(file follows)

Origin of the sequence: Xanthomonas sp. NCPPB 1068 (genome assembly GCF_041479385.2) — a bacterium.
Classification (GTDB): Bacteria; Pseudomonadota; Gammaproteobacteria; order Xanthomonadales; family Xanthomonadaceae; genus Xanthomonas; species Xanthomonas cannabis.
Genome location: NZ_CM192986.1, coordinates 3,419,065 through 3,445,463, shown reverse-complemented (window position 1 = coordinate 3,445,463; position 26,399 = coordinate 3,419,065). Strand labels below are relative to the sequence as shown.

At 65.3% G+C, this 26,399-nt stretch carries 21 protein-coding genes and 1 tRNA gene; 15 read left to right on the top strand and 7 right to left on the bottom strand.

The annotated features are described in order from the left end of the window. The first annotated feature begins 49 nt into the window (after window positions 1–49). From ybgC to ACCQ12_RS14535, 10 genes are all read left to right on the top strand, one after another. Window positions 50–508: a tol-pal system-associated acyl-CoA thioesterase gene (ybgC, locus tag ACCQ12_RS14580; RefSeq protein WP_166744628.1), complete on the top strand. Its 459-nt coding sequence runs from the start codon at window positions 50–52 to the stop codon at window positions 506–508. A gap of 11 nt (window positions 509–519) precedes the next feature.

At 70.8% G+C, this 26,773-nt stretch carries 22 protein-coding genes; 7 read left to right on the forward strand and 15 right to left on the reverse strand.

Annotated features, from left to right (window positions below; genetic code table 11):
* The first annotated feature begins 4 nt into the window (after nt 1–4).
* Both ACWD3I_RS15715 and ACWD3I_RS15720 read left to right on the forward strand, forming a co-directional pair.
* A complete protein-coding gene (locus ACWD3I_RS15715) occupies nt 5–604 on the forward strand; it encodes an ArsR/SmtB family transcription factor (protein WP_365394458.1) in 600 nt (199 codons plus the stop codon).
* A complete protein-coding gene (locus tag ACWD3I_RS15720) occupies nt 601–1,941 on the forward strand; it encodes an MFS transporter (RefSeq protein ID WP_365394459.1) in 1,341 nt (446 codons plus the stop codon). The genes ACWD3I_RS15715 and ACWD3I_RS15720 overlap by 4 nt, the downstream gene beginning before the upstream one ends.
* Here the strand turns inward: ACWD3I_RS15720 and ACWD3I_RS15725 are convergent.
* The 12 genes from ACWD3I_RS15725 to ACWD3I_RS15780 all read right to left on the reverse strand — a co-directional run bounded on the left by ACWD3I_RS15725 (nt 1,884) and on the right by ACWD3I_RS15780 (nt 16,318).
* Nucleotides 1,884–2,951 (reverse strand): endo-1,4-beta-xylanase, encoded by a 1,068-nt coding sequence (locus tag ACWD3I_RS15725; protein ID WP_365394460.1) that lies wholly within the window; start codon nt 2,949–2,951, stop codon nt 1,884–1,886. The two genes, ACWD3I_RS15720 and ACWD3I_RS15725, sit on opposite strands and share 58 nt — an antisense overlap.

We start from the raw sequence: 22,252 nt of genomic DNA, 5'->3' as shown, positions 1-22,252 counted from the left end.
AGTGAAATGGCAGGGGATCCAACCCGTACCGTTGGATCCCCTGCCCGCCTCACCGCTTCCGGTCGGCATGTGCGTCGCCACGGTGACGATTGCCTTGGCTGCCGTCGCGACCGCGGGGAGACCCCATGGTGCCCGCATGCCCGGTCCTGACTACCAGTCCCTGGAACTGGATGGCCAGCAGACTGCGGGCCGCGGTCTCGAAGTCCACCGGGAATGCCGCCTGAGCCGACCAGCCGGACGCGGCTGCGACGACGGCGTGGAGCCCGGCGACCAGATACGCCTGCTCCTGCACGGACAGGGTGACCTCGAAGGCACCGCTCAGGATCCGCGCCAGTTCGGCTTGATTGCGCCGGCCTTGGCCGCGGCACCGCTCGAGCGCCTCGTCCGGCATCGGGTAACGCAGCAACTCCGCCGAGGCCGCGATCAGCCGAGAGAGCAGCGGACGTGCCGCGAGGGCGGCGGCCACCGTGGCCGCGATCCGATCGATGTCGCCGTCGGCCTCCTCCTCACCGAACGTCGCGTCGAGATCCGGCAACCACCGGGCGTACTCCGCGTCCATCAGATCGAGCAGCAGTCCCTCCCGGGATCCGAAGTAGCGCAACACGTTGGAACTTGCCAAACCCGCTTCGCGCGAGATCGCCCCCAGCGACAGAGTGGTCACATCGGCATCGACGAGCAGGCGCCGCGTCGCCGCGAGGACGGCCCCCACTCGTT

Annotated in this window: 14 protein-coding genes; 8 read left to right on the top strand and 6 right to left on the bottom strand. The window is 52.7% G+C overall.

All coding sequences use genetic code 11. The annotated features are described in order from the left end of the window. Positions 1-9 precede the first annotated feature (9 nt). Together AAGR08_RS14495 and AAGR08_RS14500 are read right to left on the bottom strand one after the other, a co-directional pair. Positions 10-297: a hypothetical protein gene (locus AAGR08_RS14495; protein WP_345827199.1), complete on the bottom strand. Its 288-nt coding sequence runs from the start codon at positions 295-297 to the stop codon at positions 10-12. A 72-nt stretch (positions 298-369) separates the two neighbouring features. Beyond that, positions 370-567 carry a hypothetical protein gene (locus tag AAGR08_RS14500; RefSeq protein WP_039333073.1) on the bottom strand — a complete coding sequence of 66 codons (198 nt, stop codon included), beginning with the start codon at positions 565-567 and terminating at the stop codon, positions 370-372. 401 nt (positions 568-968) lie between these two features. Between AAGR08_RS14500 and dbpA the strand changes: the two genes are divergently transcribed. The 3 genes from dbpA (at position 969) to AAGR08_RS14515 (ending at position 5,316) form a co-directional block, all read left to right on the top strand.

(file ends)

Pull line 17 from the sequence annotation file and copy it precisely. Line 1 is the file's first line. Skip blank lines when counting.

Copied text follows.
Annotated in this window: 14 protein-coding genes; 8 read left to right on the top strand and 6 right to left on the bottom strand. The window is 52.7% G+C overall.